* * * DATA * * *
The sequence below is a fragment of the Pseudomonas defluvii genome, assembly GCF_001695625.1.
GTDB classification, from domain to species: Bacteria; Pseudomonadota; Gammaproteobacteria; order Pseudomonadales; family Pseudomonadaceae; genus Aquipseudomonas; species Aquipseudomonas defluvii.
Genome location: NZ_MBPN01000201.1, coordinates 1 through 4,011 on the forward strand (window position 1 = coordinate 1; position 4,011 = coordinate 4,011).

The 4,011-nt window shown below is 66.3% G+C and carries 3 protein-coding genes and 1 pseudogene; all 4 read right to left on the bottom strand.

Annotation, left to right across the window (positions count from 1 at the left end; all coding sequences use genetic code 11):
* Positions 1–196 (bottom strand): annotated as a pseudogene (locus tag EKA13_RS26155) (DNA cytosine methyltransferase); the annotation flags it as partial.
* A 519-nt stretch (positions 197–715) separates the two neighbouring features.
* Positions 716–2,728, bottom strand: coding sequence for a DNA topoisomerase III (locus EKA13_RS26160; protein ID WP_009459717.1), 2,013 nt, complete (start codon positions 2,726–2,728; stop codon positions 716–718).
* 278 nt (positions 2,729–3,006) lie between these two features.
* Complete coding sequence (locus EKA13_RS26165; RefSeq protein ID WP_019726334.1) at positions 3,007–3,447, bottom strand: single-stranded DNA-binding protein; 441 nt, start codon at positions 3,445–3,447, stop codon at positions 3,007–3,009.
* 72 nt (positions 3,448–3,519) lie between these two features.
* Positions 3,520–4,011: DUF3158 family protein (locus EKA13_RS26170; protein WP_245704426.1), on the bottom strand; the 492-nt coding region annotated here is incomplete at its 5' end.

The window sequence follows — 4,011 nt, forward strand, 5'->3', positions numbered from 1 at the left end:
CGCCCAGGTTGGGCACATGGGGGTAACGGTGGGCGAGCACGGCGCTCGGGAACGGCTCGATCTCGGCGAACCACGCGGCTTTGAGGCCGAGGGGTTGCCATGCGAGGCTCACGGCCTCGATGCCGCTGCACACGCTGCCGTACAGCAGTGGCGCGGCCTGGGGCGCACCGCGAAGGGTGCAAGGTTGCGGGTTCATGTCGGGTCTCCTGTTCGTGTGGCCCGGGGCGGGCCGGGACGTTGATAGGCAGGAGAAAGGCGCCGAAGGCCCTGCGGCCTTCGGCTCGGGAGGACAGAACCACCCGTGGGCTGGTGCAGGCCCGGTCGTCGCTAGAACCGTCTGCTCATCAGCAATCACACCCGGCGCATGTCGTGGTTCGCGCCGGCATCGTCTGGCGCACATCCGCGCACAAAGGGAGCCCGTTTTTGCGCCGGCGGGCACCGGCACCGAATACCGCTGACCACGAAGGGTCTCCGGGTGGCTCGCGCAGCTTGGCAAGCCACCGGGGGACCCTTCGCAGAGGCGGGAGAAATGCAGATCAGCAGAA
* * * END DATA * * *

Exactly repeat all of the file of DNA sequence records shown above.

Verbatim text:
The sequence below is a fragment of the Pseudomonas defluvii genome, assembly GCF_001695625.1.
GTDB classification, from domain to species: Bacteria; Pseudomonadota; Gammaproteobacteria; order Pseudomonadales; family Pseudomonadaceae; genus Aquipseudomonas; species Aquipseudomonas defluvii.
Genome location: NZ_MBPN01000201.1, coordinates 1 through 4,011 on the forward strand (window position 1 = coordinate 1; position 4,011 = coordinate 4,011).

The 4,011-nt window shown below is 66.3% G+C and carries 3 protein-coding genes and 1 pseudogene; all 4 read right to left on the bottom strand.

Annotation, left to right across the window (positions count from 1 at the left end; all coding sequences use genetic code 11):
* Positions 1–196 (bottom strand): annotated as a pseudogene (locus tag EKA13_RS26155) (DNA cytosine methyltransferase); the annotation flags it as partial.
* A 519-nt stretch (positions 197–715) separates the two neighbouring features.
* Positions 716–2,728, bottom strand: coding sequence for a DNA topoisomerase III (locus EKA13_RS26160; protein ID WP_009459717.1), 2,013 nt, complete (start codon positions 2,726–2,728; stop codon positions 716–718).
* 278 nt (positions 2,729–3,006) lie between these two features.
* Complete coding sequence (locus EKA13_RS26165; RefSeq protein ID WP_019726334.1) at positions 3,007–3,447, bottom strand: single-stranded DNA-binding protein; 441 nt, start codon at positions 3,445–3,447, stop codon at positions 3,007–3,009.
* 72 nt (positions 3,448–3,519) lie between these two features.
* Positions 3,520–4,011: DUF3158 family protein (locus EKA13_RS26170; protein WP_245704426.1), on the bottom strand; the 492-nt coding region annotated here is incomplete at its 5' end.

The window sequence follows — 4,011 nt, forward strand, 5'->3', positions numbered from 1 at the left end:
CGCCCAGGTTGGGCACATGGGGGTAACGGTGGGCGAGCACGGCGCTCGGGAACGGCTCGATCTCGGCGAACCACGCGGCTTTGAGGCCGAGGGGTTGCCATGCGAGGCTCACGGCCTCGATGCCGCTGCACACGCTGCCGTACAGCAGTGGCGCGGCCTGGGGCGCACCGCGAAGGGTGCAAGGTTGCGGGTTCATGTCGGGTCTCCTGTTCGTGTGGCCCGGGGCGGGCCGGGACGTTGATAGGCAGGAGAAAGGCGCCGAAGGCCCTGCGGCCTTCGGCTCGGGAGGACAGAACCACCCGTGGGCTGGTGCAGGCCCGGTCGTCGCTAGAACCGTCTGCTCATCAGCAATCACACCCGGCGCATGTCGTGGTTCGCGCCGGCATCGTCTGGCGCACATCCGCGCACAAAGGGAGCCCGTTTTTGCGCCGGCGGGCACCGGCACCGAATACCGCTGACCACGAAGGGTCTCCGGGTGGCTCGCGCAGCTTGGCAAGCCACCGGGGGACCCTTCGCAGAGGCGGGAGAAATGCAGATCAGCAGAA